Tuesday, September 8, 2009

Take care of the Mass!

“Pambansang Buwan ng Katekesis” is September, says Word and Life’s “Patnubay sa Misa”, a mass guide in Tagalog that we are using in Tarragona Filipino Catholic Community (TFCC) for the past seven months. And taking advantage of this theme, I started giving short catechesis to the mass-goers, using Powerpoint presentations, before the Final Blessing of the Eucharistic celebrations.

(I hope liturgists – and other liturgy “experts” – would not react against this method, for I deem it opportune the time before the final blessing to give a little catechesis – in lieu of announcements – because, for the moment, it’s hard to gather an audience after the mass. As soon as I give the final blessing, everyone would disperse.)

There’s an urgent need to impart catechesis – not only the opportunity to celebrate masses in Tagalog – to OFW’s here, because without it, it would be hard for them to appreciate the liturgical celebrations. Without due appreciation and reverence towards the Holy Eucharist, the Mass would just be – in the words of Bishop Rimando (Auxilliary Bishop of Davao) – like “ordering food in a restaurant”.

* * *

“We will dedicate at least five minutes in silence before starting the mass”, I said, as I took the microphone and interrupted the growing uproar among children running to and fro in the Church alley, among mothers exchanging beso-beso and the latest craze in town, friends sharing experiences, etc.

“Whenever we have visitors at home, we always make sure that the house is orderly and we make some basic preparations. It’s the same with the Holy Eucharist: we have to prepare ourselves to receive Jesus in our heart,” I explained. Immediately, a deafening silence ensued. The same silence took place right after communion when over the microphone, I invited everyone to spend a moment of silence, thanking God for the Holy Communion that we received.

It’s amazing how we, Filipinos, still conserve a great deal of docility even in other countries! I can’t find any reason why this can’t be observed in our parishes there in the Philippines.

* * *
“Had Vilma Santos been here in front, I’m sure all of you would be vying for the nearest bench, to be seated near the actress,” I noted. They all laughed, thinking it was a joke. “But Jesus is here in front of us! Is He less important than Vilma Santos?” I saw some of those who understood transferred to the front pews.

Before the Mass started, I noticed that most mass-goers preferred the seats near the door, so that the front pews are left vacant. Perhaps, we only wanted to feel more comfortable, that’s why we prefer seats located near the door and far from the altar. But is there a place more comfortable than that which is near Jesus?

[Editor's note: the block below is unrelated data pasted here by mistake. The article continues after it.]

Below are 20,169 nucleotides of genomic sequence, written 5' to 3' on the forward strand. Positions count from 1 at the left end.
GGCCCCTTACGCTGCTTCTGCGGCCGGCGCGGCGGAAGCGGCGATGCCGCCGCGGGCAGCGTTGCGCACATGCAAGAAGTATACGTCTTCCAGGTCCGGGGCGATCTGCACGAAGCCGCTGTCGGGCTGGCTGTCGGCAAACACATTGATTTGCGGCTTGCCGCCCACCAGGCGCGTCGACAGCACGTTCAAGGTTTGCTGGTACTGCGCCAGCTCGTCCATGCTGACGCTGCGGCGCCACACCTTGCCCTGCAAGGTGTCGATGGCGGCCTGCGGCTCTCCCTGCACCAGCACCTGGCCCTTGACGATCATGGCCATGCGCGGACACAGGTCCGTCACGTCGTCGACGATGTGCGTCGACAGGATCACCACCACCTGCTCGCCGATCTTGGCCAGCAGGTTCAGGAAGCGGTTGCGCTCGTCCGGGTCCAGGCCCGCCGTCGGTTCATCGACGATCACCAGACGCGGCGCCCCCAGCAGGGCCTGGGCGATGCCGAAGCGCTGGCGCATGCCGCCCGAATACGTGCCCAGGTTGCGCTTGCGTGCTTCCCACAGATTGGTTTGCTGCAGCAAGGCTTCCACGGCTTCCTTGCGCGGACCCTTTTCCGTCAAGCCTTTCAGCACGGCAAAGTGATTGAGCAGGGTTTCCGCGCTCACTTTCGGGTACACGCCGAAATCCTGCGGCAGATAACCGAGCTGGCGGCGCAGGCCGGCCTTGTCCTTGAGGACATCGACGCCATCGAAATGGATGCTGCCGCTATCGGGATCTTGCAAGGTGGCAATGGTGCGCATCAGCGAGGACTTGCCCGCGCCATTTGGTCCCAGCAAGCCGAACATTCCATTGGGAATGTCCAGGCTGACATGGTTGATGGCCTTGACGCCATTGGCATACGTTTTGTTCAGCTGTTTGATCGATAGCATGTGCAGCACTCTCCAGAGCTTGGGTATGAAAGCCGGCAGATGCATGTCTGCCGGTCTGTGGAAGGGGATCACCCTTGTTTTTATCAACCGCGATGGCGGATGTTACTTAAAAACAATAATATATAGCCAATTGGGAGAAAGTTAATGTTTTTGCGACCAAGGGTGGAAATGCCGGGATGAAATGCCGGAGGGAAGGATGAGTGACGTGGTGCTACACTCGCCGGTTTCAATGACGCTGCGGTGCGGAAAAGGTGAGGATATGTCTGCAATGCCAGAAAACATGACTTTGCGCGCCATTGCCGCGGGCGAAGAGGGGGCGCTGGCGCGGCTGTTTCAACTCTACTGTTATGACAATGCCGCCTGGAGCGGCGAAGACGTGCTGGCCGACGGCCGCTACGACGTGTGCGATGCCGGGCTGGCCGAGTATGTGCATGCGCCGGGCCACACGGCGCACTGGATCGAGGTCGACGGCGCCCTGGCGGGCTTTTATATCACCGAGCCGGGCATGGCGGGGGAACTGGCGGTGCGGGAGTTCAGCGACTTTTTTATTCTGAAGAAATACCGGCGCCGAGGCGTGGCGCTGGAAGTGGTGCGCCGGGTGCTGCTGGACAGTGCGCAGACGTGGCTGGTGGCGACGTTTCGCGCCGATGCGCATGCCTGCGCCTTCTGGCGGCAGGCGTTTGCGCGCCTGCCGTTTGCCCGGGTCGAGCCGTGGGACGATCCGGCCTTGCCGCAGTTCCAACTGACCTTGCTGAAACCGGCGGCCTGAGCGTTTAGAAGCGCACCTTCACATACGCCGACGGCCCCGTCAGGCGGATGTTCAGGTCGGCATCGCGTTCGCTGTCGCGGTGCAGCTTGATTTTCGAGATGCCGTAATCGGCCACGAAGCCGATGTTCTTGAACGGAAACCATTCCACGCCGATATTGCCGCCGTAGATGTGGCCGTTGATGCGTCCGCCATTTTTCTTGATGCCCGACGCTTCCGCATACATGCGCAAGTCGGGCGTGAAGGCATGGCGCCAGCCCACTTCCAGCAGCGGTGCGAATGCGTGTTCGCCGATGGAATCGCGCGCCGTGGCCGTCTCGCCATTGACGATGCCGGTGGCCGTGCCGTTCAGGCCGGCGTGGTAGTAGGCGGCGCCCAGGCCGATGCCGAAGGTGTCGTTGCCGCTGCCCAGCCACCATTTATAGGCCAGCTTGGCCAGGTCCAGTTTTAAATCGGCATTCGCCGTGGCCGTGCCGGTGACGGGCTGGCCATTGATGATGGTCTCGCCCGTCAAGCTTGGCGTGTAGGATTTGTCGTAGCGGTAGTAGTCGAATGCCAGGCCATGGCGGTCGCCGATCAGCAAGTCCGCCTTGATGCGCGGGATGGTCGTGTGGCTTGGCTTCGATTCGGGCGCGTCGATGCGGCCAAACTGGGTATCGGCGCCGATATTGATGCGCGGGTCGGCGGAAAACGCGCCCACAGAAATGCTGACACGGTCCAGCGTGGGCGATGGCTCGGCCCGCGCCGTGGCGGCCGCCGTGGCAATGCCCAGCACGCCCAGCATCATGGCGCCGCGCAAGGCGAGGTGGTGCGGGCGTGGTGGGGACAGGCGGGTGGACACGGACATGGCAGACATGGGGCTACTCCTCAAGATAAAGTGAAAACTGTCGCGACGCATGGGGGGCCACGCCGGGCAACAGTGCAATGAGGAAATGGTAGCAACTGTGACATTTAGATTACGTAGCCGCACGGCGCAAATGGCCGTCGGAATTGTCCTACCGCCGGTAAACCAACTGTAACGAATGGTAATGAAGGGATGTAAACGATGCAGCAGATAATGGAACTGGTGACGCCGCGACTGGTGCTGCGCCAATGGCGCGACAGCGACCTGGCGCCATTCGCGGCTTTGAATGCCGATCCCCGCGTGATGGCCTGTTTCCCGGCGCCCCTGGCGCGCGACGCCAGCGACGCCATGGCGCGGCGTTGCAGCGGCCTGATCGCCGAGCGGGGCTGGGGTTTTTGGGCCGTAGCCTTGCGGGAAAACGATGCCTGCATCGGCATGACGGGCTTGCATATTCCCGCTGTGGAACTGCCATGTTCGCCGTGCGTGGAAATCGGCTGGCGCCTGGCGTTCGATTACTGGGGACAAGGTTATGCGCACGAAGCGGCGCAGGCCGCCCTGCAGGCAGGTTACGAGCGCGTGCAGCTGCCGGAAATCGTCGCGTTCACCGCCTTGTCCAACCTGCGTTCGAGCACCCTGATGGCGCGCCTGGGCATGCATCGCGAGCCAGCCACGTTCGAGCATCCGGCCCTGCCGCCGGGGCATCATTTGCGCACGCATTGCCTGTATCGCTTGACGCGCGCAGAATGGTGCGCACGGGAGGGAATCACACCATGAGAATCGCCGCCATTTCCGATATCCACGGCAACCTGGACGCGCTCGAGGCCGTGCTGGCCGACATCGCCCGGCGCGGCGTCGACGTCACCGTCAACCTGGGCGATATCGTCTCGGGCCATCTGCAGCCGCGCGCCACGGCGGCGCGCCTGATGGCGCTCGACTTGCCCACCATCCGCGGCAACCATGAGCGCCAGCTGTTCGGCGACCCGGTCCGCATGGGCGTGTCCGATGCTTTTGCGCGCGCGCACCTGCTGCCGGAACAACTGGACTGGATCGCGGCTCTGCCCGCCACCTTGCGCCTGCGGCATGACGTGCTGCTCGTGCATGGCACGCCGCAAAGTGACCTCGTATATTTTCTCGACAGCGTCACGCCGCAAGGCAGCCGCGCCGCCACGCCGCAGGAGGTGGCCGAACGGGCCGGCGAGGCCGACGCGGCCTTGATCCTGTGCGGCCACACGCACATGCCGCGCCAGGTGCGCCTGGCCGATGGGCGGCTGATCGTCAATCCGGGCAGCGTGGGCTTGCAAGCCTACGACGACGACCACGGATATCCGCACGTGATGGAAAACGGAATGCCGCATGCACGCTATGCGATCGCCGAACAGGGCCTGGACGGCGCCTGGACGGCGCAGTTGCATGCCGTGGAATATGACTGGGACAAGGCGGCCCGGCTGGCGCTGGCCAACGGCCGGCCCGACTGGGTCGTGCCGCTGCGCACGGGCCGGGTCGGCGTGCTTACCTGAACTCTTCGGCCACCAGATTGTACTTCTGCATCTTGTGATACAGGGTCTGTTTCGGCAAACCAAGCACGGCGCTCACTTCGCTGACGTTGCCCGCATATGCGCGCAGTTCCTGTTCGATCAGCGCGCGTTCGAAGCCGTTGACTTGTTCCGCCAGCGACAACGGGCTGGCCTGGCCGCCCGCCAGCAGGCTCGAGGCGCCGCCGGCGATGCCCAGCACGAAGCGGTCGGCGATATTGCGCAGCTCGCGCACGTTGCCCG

* * *

“For if a man with gold rings and in fine clothing comes into your assembly, and a poor man in shabby clothing also comes in, and you pay attention to the one who wears the fine clothing and say, "Have a seat here, please," while you say to the poor man, "Stand there," or, "Sit at my feet," have you not made distinctions among yourselves, and become judges with evil thoughts?” (James 2: 2-4)

As these words of the Second Reading were proclaimed, suddenly a man, wearing shorts and with no shirt, entered through the door and walked right in front of the altar, kneeled at the first pew and started to weep. “How well he understood my analogy about Vilma Santos,” I thought to myself. I made a gesture to others to take him out. They persuaded him but he refused.

After the proclamation of the Gospel and before giving the homily, I personally asked the man, who – I immediately perceived – is drunk, to leave the church out of respect to the on-going mass celebration. He resisted at first, but when he noticed that various Filipinos are surrounding him, he gave in. Reaching the door, two local police officers accompanied him to we don’t know where.

I don’t think it’s depriving him to pray in the church or making distinctions, like the Apostle James has warned us against. It’s simply a question of showing respect to the Holy Eucharist that we should wear, at least, presentable clothing during the Eucharistic celebration. In the same way that we wear our best attire when we meet an important person, why can’t we do the same in meeting Jesus in the Holy Eucharist? And of course, it’s totally disrespectful for someone drunk to meet Jesus in the Eucharist!

* * *

If we really want to celebrate September as “Pambansang Buwan ng Katekesis”, I think, we, priests, need to place more emphasis on some aspects of our faith that are already given less importance, neglected or taken for granted, like some important details in the celebration of the Holy Eucharist. Negligence, ignorance or simply our lack of sensitivity in these things could affect so much the solemnity of the celebration.

And who else than the priest himself could well remind the people of the importance of these things?

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"Sacerdotes, 'consagrados en la Verdad'"

Estar inmersos en la Verdad, en Cristo, de este proceso forma parte
la oración, en la que nos ejercitamos en la amistad con Él y aprendemos a
conocerle: su forma de ser, de pensar, de actuar. Rezar es un caminar en
comunión personal con Cristo, exponiendo ante Él nuestra vida cotidiana,
nuestros logros y nuestros fracasos, nuestras fatigas y nuestras alegrías -es un
simple presentarnos a nosotros mismos ante Él. Pero para que esto no se
convierta en un autocontemplarse, es importante que aprendamos continuamente a
rezar rezando con la Iglesia.